Wednesday, September 3, 2014

Zebra Fact Check: The Importance of Interpretation

Bryan has written an article over at his fact checking site, Zebra Fact Check, that I think is worth highlighting here. Bryan discusses the importance and benefits of correctly interpreting a person's claims, and uses a recent PunditFact article as an example of botching this critical exercise:
PunditFact fails to apply one of the basic rules of interpretation, which is to interpret less clear passages by what more clear passages say. 
Bryan profiles PunditFact's article on Tom DeLay, who was discussing the indictment of Texas governor Rick Perry. In addition to pointing out PundiFact's shoddy journalism, Bryan spots several ways their apparent bias affected the fact check:
We think PunditFact’s faulty interpretation did much to color the results of the fact check. Though PolitiFact’s headline announced a check of DeLay’s claim of ties between McCrum and Democrats, it’s hard to reconcile PolitiFact’s confirmation of such ties with the “Mostly False” rating it gave DeLay. PunditFact affirms “weak ties” to Democrats. Weak ties are ties.
Even more damning evidence of PundiFact's liberal bent comes from their selective use of a CNN chyron placed next to its ubiquitous Truth-O-Meter graphic, allowing PolitiFact to reinforce the editorial slant of its fact check.

While I'm admittedly biased, Bryan's piece is well done and I recommend you read the whole thing.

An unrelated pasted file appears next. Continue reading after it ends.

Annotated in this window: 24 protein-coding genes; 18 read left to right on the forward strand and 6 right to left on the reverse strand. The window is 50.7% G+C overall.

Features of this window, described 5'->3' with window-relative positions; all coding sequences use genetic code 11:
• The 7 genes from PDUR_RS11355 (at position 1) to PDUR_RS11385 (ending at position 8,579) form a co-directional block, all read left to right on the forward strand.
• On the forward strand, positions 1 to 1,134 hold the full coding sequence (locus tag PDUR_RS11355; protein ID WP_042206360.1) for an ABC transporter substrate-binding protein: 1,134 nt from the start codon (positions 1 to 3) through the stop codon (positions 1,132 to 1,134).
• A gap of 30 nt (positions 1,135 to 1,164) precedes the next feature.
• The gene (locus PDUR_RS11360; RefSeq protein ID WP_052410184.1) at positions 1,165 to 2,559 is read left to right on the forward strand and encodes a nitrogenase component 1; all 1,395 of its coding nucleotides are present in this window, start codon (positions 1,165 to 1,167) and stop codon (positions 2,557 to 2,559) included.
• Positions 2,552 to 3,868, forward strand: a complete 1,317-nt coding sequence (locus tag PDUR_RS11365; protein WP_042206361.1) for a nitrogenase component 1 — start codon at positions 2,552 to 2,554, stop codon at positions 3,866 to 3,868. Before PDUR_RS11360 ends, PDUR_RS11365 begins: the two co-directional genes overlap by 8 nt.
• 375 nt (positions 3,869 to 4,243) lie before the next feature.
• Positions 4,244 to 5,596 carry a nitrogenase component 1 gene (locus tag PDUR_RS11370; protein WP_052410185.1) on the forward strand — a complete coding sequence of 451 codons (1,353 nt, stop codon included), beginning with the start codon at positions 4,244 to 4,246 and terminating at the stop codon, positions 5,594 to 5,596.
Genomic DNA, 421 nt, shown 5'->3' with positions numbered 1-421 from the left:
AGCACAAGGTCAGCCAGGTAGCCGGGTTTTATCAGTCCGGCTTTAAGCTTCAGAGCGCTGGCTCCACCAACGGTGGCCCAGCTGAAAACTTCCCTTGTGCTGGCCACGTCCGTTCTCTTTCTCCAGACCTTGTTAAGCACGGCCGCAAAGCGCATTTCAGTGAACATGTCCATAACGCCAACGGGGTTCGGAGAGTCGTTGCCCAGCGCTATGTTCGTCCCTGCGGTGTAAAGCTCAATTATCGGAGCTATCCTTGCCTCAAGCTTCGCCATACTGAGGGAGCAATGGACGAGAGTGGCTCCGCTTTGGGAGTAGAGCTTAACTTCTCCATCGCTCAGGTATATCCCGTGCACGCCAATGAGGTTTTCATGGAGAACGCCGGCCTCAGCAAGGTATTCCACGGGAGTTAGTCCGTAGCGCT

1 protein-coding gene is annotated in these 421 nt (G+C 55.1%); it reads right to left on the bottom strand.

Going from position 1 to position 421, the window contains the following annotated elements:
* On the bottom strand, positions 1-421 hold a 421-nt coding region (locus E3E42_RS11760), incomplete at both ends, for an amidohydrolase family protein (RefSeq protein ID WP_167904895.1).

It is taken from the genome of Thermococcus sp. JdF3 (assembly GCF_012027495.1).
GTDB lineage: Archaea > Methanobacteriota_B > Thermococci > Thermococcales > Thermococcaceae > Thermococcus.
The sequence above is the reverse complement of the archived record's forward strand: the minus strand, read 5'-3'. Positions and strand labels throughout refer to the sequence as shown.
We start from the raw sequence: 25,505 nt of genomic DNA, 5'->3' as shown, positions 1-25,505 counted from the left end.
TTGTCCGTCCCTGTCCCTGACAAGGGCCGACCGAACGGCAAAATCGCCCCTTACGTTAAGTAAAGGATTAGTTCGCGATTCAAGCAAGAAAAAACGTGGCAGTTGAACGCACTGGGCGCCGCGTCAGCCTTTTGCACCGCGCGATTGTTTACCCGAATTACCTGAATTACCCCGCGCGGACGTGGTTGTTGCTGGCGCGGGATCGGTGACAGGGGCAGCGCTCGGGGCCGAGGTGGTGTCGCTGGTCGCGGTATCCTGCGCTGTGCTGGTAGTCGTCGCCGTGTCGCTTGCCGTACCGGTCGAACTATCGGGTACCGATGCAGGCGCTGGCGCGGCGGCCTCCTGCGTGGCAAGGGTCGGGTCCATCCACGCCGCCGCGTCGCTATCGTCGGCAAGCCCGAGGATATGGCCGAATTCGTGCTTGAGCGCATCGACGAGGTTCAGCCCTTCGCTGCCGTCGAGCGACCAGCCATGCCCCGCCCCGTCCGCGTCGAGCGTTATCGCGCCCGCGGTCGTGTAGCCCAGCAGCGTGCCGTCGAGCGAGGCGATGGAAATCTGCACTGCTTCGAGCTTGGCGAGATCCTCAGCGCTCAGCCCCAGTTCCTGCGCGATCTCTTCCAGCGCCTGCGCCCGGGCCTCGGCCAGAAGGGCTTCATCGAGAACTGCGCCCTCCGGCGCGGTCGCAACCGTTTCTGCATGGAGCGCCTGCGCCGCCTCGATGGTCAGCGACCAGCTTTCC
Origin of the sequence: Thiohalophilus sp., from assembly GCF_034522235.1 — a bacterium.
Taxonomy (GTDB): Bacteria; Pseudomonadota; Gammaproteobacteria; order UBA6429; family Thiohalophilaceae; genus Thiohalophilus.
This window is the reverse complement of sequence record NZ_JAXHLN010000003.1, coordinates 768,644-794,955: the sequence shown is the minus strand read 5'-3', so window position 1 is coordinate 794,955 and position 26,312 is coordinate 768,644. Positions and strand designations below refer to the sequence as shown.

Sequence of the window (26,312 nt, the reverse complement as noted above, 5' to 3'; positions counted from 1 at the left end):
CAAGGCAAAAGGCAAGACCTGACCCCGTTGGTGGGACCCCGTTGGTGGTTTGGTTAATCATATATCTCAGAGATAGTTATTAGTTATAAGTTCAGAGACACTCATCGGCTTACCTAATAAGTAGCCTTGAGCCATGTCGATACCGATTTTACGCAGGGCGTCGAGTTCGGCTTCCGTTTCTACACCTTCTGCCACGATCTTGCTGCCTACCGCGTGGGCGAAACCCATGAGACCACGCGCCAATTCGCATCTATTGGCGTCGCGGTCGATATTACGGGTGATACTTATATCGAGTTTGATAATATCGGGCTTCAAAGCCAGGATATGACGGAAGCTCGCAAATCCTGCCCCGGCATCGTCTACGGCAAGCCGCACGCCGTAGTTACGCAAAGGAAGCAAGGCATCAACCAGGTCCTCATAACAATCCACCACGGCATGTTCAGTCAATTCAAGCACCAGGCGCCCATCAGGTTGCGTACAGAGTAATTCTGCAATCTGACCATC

Bryan didn't mention the main thing I noticed when I first read PunditFact's DeLay article, namely, the superfluous inclusion of a personal smear. PunditFact writer Linda Qiu offered up this paragraph in summation:
This record of bipartisanship is not unusual nor undesired in special prosecutors, said Wisenberg, who considers himself a conservative and opposes the prosecution against DeLay. He pointed out that special prosecutor Ken Starr, famous for investigating President Bill Clinton, also had ties to both parties, and DeLay did not oppose him.
We're not sure what probative value these two sentences have beyond suggesting DeLay is a hypocrite. Highlighting hypocrisy is a very persuasive argument, but it's also a fallacious one. Tom DeLay's support or opposition to Ken Starr bears no relevance to the factual accuracy of the current claim PunditFact is supposedly checking. It serves only to tarnish DeLay's character with readers. That's not fact checking, and that's not even editorializing. It's immature trolling.

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